Such fundraising has helped families pay household expenses and established a financial literacy program and college scholarships for them, Coughlin Joyce said.

The fund also provides emotional support through annual parties and special events for the families, child psychology services, art therapy, support groups and other programs. In addition, the fund provides activities, games and other distractions at the clinics and hospitals where children are being treated to create a “more pleasant … environment.”

“Getting to help these kids and their families with financial and emotional needs is both incredibly fulfilling and incredibly humbling,” she said. “The kids are very inspiring and there is something to be said about the privilege of watching despair turn to hope.”

One of those children is Destiny Daniels, a Jacksonville 10-year-old who was diagnosed with acute myeloid leukemia in April 2016 but is now in remission. Her initial hospital stay lasted for one month; then came chemotherapy and a bone marrow transplant.

Her mother, Naw-am Daniels, said she and husband Ira Daniels first reacted to her daughter’s diagnosis with disbelief. “It was overwhelming. Your life kind of stops.”

Then life became filled with doctors and hospitals. Little brother Desmond, now 2, provided a joyful distraction for Destiny, Daniels said. “Every time she saw him she perked up,” she said.

Naw-am Daniels stopped working to care for Destiny and keep up with her many medical appointments and home schooling, which led to a financial strain. But other patients told them about the Jay Fund, which ultimately paid their mortgage and electric bills for a time.

“They helped us out during a time of crisis, when we lost that income,” Ira Daniels said.

BEING THERE

The 25th anniversary of Jay McGillis’ death is July 3.

“I don’t think any of us conceived the reach our efforts would have or how many patients and families it would actually touch,” Coughlin said. “I think Jay would be proud of his legacy. … This foundation is truly the silver lining of his battle.”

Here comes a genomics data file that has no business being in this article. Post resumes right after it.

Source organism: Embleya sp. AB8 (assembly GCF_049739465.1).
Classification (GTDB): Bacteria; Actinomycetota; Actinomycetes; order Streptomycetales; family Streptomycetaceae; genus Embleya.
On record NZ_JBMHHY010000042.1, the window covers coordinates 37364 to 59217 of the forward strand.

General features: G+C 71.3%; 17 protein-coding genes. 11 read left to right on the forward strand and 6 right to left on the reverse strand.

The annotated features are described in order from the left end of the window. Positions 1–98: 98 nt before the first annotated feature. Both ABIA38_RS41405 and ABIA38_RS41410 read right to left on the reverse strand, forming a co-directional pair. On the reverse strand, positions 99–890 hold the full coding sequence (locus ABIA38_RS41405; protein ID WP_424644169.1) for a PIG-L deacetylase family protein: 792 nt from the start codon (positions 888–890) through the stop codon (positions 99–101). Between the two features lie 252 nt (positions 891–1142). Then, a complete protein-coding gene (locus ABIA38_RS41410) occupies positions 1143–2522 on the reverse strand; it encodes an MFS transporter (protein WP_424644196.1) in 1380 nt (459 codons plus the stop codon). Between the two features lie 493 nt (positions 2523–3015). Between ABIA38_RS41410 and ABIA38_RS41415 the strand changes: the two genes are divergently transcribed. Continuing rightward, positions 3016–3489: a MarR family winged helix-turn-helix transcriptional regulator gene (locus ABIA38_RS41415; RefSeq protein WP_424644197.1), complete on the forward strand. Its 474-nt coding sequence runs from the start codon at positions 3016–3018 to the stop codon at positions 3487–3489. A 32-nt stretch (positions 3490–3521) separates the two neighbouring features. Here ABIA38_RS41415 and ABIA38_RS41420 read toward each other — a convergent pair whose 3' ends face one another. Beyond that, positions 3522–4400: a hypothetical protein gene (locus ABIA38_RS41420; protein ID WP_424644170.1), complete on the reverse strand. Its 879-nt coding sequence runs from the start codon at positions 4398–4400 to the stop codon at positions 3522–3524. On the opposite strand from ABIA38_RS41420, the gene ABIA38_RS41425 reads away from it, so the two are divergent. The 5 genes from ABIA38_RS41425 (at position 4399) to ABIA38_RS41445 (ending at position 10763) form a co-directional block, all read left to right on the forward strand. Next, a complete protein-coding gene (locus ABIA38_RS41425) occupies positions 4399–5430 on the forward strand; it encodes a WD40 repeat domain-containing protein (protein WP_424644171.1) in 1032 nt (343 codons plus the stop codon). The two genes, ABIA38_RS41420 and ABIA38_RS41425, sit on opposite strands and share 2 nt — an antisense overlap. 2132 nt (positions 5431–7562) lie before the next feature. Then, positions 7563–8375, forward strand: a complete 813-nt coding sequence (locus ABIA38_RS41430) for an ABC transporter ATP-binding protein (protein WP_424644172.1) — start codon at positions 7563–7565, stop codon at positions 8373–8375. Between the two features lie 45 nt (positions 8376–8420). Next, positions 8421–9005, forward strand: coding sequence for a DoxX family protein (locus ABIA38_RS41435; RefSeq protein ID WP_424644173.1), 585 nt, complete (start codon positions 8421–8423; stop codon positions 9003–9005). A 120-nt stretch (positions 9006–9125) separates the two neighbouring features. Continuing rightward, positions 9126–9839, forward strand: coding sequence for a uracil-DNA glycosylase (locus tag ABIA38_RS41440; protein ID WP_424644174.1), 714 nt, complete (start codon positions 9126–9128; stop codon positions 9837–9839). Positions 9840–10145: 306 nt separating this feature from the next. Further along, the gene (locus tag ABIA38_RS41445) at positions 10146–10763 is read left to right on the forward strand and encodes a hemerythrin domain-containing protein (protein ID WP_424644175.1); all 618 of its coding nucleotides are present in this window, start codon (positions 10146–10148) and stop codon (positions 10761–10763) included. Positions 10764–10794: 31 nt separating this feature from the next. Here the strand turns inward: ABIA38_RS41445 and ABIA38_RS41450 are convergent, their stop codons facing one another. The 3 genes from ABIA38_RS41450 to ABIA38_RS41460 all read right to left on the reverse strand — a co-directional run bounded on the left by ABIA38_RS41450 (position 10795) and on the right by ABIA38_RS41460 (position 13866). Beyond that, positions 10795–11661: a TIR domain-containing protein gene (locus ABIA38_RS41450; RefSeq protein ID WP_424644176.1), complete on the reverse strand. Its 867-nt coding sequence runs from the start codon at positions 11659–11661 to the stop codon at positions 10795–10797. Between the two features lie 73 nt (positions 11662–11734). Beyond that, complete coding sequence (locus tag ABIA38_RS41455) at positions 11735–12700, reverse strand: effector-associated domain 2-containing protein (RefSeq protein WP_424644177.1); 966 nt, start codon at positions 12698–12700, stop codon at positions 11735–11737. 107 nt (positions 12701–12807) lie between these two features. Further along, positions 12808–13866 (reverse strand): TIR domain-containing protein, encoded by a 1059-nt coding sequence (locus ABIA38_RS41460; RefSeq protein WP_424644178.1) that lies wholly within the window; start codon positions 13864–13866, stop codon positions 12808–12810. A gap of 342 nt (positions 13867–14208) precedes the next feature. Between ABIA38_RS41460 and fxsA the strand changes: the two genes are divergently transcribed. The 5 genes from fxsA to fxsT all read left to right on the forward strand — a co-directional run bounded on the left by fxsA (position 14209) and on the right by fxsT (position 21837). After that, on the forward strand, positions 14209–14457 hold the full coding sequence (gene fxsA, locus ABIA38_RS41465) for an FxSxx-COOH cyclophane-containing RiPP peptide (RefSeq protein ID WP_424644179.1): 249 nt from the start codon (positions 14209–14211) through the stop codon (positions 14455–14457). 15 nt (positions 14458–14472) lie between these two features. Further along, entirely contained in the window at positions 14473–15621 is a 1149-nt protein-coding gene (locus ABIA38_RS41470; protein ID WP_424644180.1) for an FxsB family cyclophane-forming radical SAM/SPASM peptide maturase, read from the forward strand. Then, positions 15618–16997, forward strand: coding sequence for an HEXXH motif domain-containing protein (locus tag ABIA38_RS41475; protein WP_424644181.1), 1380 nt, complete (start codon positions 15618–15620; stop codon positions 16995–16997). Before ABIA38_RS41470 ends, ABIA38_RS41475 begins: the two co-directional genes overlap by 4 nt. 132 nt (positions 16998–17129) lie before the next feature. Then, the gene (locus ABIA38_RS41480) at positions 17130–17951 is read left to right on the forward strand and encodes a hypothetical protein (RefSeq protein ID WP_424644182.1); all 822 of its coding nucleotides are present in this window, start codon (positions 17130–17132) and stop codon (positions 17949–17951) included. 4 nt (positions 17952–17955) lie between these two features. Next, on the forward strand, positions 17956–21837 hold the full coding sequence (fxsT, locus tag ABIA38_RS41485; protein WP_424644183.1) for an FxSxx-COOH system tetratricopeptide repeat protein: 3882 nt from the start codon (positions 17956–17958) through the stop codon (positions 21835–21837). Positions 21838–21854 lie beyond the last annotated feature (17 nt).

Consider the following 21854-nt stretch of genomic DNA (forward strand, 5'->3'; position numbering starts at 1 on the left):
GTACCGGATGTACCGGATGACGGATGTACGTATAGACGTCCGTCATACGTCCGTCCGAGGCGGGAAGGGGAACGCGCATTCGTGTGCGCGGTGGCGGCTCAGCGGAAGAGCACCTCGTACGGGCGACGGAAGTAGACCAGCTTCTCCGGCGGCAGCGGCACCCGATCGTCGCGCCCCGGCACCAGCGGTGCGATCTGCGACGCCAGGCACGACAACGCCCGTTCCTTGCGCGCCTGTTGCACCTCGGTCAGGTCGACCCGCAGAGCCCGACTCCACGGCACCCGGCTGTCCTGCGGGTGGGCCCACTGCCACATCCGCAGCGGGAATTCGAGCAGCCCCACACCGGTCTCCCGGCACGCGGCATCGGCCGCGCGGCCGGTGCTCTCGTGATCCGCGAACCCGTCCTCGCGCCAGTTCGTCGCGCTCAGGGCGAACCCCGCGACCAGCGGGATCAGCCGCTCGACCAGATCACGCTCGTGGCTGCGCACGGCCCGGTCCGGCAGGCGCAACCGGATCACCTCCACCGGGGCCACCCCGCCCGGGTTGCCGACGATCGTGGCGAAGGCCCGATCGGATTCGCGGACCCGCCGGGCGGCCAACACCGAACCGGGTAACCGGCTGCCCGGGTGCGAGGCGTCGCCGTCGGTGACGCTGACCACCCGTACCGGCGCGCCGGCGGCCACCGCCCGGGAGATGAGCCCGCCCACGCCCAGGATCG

Every year the fund raises more money and helps more families and will continue to do so. Separate endowments have been established for the Florida and New Jersey programs to strengthen their financial footing.

“We always knew we wanted to help families who, like the McGillises, were faced with the unthinkable diagnosis of a child with cancer,” Coughlin said. “The Jay Fund’s mission has always been to be there for families so they can be there for their child battling cancer. And that won’t ever change.”

When he left Jacksonville in 2003 to coach the Giants, he signalled his ongoing commitment to North Florida by having the fund’s main office stay put. Coughlin Joyce took over as executive director the following year. Regardless of where Coughlin was coaching, he has attended the annual tournament and wine gala.

“We are so proud of the work we are doing in our communities, and I want to recognize and thank our supporters for helping us ease the burden on these families,” he said. “We are helping families in our own backyard who need on-the-ground support, and we are so fortunate to be able to provide that support.

“We can’t do it alone and I am grateful for each and every person who has joined the team. I’m truly proud of the fact that we’ve been able to help families and put smiles on the faces of young children with cancer.”

Beth Reese Cravey: (904) 359-4109